Everhouse: A new plan for post-Katrina homes

A team redesigns the who, how, and what of Gulf Coast affordable housing.

By , Contributor for the Christian Science Monitor

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    Everhouse: The design of these single-family homes uses concrete panels to make them strong, inexpensive, mold-resistant, and cheaper to insure.
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John Sawyer’s vision for the next phase of Katrina recovery revolves around a simple home.

Three years after hurricanes Katrina and Rita battered the Gulf Coast, housing remains a major problem in the region. There’s a shortage of skilled labor to build new homes, insurance rates have skyrocketed, and most federal aid for temporary housing expired this year.

Mr. Sawyer’s response: the Everhouse, a single-family home built from concrete wall panels that are wind-, fire-, mold-, and pest-resistant. About $68 per square foot, the Everhouse is about half the cost of affordable housing in some Gulf Coast cities.

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Sawyer is a Boston-based builder who’s used to working on golf-course communities and retirement homes. But when he and his partner, Harold McKenna, visited the Gulf Coast area after the storms, they started brainstorming a housing solution that could improve on the recent “Katrina cottages.”

Step 1: Who will build them?
“We readily saw that there is an acute shortage of skilled construction labor in the area,” says Sawyer. “And when you consider the scope of the problem – 700,000 homes damaged [by the hurricanes] and 250,000 homes destroyed – you realize that you’re going to have to create your own labor force if you’re going to be at all successful.”

But there’s a two-prong problem. Without many local skilled workers, they’d need to both find new people and then train them. So, the duo teamed up with the United Brotherhood of Carpenters and Joiners (UBC), an organization of 500,000 tradespeople and one of the biggest publishers of how-to training manuals.

The carpentry union runs 250 national training centers, says Dan Maples, the brotherhood’s vice president of the Southern District, including one center in Moss Point, Miss., near where Sawyer and Mr. McKenna want to build the first 1,500 Everhouses. There, the trainers will sign up and educate whomever in the area is ready to work. Sawyer’s team will pay the new recruits union wages and the workers have the opportunity to buy and live in the houses once they’re done.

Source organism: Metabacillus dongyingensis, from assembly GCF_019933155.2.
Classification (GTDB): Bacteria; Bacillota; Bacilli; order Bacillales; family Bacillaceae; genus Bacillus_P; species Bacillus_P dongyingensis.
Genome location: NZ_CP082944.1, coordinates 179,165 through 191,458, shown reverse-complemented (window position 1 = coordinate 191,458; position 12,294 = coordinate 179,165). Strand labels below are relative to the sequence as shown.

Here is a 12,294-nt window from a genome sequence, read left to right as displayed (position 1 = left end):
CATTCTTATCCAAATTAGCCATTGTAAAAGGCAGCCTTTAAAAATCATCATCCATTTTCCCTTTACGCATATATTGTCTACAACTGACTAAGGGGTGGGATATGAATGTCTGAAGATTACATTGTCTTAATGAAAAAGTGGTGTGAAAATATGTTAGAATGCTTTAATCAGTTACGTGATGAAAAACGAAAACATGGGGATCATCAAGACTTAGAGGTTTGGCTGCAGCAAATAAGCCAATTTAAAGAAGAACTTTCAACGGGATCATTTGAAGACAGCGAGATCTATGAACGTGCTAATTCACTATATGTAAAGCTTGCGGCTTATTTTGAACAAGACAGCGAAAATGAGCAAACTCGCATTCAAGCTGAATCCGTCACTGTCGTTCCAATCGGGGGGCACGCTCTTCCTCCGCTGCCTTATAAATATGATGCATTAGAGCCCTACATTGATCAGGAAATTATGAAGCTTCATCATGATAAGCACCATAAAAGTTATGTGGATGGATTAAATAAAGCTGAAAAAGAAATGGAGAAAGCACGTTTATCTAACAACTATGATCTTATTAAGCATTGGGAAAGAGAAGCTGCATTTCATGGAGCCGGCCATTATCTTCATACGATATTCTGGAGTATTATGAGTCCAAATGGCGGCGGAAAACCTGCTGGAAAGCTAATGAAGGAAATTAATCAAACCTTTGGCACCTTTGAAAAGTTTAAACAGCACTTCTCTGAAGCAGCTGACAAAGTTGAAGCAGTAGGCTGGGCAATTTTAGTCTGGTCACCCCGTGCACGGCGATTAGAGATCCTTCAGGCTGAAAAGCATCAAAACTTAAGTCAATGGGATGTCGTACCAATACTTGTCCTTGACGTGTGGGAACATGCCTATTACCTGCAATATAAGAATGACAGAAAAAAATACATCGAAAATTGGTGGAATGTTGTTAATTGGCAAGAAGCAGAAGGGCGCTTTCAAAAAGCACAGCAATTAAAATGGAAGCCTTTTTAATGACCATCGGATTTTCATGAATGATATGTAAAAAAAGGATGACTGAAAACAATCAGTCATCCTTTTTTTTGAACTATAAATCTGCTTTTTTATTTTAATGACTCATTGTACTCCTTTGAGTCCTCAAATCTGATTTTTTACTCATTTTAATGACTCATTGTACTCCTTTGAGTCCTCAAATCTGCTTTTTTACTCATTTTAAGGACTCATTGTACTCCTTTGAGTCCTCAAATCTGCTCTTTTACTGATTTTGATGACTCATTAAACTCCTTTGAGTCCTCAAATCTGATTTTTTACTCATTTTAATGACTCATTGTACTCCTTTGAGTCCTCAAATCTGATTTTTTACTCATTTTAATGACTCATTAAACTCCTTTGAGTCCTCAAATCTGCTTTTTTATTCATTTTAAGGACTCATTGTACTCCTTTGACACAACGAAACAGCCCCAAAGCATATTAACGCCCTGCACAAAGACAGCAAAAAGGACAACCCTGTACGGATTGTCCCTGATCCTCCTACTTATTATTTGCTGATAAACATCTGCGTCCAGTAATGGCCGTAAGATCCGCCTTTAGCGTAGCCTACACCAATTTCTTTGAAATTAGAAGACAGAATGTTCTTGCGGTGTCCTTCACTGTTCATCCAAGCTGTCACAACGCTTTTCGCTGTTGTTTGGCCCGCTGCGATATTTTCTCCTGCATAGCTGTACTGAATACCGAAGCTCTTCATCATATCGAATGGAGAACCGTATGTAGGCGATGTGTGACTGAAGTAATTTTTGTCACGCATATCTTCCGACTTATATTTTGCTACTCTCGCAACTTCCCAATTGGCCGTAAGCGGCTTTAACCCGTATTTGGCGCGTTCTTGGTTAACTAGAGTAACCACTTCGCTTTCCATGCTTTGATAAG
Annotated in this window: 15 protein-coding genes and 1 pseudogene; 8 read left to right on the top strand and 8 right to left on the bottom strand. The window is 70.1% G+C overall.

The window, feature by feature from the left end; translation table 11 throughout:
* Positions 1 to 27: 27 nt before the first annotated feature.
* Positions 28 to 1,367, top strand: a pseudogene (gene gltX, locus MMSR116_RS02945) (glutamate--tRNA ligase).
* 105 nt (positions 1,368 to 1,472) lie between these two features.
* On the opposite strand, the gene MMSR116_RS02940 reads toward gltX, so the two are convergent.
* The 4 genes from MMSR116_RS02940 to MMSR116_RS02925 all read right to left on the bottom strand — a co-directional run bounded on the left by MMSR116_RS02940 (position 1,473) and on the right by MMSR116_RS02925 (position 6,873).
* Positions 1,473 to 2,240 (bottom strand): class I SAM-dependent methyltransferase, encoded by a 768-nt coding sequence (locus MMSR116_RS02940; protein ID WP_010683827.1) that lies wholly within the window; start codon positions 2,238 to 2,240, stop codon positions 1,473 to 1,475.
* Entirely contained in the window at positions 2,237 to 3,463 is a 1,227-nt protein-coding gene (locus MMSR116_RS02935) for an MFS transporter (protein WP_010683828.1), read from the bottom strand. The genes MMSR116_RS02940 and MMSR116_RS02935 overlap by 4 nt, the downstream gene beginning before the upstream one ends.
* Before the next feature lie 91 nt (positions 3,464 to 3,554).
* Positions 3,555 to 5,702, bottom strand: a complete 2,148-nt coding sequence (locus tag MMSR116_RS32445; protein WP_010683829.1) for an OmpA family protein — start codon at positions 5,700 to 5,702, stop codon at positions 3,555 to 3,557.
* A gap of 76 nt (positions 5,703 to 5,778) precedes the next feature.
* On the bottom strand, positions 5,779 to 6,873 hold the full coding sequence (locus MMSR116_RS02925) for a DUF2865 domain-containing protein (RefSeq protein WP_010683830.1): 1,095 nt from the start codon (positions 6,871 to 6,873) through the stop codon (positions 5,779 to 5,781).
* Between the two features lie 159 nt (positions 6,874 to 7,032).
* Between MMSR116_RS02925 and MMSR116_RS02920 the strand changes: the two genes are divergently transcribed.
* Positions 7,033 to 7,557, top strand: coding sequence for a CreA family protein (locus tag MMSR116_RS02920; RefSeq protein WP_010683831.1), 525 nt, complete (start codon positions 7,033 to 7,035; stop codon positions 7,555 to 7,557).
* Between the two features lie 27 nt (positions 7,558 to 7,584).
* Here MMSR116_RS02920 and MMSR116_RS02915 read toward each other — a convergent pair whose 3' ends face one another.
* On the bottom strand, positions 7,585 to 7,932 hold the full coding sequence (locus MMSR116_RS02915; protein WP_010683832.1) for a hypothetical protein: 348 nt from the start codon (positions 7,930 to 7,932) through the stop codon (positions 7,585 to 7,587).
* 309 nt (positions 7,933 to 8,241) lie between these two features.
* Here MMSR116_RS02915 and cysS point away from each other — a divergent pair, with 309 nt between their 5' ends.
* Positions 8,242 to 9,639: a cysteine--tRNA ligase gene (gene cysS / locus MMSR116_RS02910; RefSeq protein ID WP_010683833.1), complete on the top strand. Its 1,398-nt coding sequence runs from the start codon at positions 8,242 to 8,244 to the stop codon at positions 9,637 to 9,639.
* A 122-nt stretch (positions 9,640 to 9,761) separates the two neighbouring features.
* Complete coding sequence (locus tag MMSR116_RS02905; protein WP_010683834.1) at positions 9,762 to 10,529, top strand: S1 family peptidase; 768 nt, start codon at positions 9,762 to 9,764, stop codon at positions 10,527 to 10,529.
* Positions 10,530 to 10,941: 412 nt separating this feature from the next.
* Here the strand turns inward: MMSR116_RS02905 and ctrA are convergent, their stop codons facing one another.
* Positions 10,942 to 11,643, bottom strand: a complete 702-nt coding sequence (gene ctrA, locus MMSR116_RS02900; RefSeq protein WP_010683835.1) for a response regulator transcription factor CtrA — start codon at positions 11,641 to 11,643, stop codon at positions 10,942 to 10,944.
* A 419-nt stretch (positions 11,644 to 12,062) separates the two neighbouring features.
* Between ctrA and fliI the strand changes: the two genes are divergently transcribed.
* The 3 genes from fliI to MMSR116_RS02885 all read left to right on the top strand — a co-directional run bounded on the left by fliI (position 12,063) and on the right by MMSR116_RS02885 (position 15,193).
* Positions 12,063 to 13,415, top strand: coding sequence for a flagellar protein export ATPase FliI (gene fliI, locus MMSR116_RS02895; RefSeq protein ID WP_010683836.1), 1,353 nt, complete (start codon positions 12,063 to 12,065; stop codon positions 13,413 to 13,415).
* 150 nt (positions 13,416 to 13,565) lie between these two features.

“We hope to create a crew that will become skilled at all the trades necessary for completion of the house,” says Mr. Maples. “Then they can use those skills to build other homes and go on to become a viable workforce for home building and commercial structures in the Gulf Coast area.”

Step 2: How to build?
With deals in place to train a new workforce, Sawyer moved on to planning a timetable for construction.

He wanted to emulate the Scandinavian factory-crafted model, where a united group tackles the whole project instead of the subcontractor method typical in American construction, where individual tasks are outsourced to several distinct groups.

The Scandinavian model brings everyone to the same site, making each stage easier to coordinate and saving time and money, he says.

To keep costs down, the components of an Everhouse are made by a factory in Palatka, Fla., and then delivered to the land where each unit will be built. And like a desk from Ikea, the pieces arrive with all the necessary materials included.

“There’s nothing different between building in the field versus building in a factory,” says Sawyer.

The designs are so simple that workers can assemble the shell of an 1,300-square-foot Everhouse in one day, the team says. The next day, all the windows and doors should be installed and the house can then be secured by lock and key.

After that, Sawyer sees each house being completed in no more than eight days. His goal is to go from start to finish within 400 labor hours.

Step 3: What to build?
Sawyer and McKenna asked architect Steve Mackenzie to design some prototypes that would address the heat and hurricanes that are common to the Gulf Coast area.

They opted for a “panelized” design, because the concrete panels are easy to transport and give both the designer and homeowner a good amount of flexibility in house plans.

“John and I did a [similar project] a few years back,” says Mr. Mackenzie. “The Everhouse is simply the natural outgrowth of our desire to address the many elements in home building – design, construction, permitting, financing, and insurance – in a practical and unique way.”

The current Mississippi model has received kudos from John “Shorty” Sneed, a local insurance broker.

Mr. Sneed thinks the Everhouse is “well-built and built efficiently.” And, as an insurance expert, he likes the idea that it’s designed to stand up against the hurricane-force winds that often buffet this part of the country. “When you consider that this house can save you 25 to 35 percent on insurance costs, it makes a real impact on the affordability issue,” he says.

Sawyer hopes to launch into full production (1,500 Everhouses a year) by the end of fall.

While happy to help Mississippi in this rough time, Sawyer and McKenna are looking to make a profit off the Everhouse. They wouldn’t say how much. But if they’re able to bring both new jobs and new homes, they expect that there will be a lot of new money for everyone involved.

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